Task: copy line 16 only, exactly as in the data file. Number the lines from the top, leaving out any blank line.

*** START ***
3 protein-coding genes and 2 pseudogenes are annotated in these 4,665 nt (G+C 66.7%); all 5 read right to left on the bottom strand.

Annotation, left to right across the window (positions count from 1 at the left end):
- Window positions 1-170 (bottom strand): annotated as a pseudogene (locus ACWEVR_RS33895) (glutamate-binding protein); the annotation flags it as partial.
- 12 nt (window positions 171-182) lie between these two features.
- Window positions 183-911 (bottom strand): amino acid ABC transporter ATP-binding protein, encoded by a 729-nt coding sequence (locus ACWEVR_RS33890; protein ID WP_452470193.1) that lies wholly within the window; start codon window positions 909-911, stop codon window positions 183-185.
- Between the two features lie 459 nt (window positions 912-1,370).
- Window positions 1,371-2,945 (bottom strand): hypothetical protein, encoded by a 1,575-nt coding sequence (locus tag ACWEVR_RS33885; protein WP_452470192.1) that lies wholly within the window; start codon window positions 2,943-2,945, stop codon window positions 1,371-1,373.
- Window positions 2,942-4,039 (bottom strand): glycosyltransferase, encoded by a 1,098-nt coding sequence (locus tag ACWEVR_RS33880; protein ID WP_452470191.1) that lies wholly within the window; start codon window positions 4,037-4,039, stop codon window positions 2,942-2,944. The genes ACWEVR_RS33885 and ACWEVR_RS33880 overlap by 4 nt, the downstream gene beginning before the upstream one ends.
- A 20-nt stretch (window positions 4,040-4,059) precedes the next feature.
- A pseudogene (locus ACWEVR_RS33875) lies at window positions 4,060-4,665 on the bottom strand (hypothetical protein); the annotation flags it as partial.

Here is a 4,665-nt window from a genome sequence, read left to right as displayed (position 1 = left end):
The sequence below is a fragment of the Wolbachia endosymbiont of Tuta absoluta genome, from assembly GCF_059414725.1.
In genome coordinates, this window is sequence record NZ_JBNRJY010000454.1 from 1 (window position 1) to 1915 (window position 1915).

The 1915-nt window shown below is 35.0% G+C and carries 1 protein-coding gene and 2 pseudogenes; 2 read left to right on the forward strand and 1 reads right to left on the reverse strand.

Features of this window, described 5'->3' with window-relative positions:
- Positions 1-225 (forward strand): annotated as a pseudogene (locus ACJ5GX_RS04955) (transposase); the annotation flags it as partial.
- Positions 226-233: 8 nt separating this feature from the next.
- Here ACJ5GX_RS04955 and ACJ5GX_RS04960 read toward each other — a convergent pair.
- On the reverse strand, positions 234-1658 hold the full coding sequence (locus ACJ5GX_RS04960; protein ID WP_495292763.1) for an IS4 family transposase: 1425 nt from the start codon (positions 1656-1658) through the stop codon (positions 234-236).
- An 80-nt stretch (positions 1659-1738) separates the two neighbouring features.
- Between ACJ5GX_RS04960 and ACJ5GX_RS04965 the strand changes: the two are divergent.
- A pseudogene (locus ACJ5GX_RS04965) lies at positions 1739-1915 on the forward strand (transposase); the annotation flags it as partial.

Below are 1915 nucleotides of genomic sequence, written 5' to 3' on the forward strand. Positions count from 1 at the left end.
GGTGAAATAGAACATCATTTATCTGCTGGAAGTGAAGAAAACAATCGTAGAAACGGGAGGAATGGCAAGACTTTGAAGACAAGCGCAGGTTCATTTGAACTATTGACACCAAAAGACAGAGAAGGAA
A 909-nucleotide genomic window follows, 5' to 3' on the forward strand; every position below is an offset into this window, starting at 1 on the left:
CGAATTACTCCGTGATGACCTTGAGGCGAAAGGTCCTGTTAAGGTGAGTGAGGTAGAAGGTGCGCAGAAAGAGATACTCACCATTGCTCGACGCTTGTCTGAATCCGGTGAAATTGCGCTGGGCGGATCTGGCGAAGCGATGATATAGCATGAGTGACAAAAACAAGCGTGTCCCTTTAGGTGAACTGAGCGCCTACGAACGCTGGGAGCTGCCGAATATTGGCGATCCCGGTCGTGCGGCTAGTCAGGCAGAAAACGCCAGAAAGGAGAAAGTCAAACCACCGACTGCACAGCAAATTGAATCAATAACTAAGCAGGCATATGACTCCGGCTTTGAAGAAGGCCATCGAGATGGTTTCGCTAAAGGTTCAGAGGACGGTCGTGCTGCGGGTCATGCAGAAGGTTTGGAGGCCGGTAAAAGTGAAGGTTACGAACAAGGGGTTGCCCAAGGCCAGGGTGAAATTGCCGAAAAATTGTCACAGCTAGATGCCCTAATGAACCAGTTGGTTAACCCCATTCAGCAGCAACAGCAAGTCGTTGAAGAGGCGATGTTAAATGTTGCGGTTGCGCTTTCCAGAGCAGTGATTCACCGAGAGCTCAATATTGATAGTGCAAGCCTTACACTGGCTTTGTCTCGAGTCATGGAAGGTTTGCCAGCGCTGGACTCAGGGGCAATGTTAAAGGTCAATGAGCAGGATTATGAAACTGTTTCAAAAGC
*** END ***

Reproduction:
- Positions 1-225 (forward strand): annotated as a pseudogene (locus ACJ5GX_RS04955) (transposase); the annotation flags it as partial.